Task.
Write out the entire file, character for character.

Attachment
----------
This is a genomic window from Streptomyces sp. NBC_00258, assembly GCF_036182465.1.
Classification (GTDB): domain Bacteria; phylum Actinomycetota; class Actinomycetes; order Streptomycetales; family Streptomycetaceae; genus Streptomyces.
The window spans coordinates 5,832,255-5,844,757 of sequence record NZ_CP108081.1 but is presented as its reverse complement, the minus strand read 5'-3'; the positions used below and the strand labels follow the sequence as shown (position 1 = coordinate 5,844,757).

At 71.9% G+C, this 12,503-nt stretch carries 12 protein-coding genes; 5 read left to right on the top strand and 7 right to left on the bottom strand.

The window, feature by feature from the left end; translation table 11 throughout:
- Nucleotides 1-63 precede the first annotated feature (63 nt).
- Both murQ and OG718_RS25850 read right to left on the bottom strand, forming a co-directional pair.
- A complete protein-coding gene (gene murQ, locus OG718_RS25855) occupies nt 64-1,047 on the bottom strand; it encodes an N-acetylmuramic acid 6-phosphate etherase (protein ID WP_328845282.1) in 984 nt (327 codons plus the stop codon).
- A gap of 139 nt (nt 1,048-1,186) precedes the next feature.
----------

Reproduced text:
This is a genomic window from Streptomyces sp. NBC_00258, assembly GCF_036182465.1.
Classification (GTDB): domain Bacteria; phylum Actinomycetota; class Actinomycetes; order Streptomycetales; family Streptomycetaceae; genus Streptomyces.
The window spans coordinates 5,832,255-5,844,757 of sequence record NZ_CP108081.1 but is presented as its reverse complement, the minus strand read 5'-3'; the positions used below and the strand labels follow the sequence as shown (position 1 = coordinate 5,844,757).

At 71.9% G+C, this 12,503-nt stretch carries 12 protein-coding genes; 5 read left to right on the top strand and 7 right to left on the bottom strand.

The window, feature by feature from the left end; translation table 11 throughout:
- Nucleotides 1-63 precede the first annotated feature (63 nt).
- Both murQ and OG718_RS25850 read right to left on the bottom strand, forming a co-directional pair.
- A complete protein-coding gene (gene murQ, locus OG718_RS25855) occupies nt 64-1,047 on the bottom strand; it encodes an N-acetylmuramic acid 6-phosphate etherase (protein ID WP_328845282.1) in 984 nt (327 codons plus the stop codon).
- A gap of 139 nt (nt 1,048-1,186) precedes the next feature.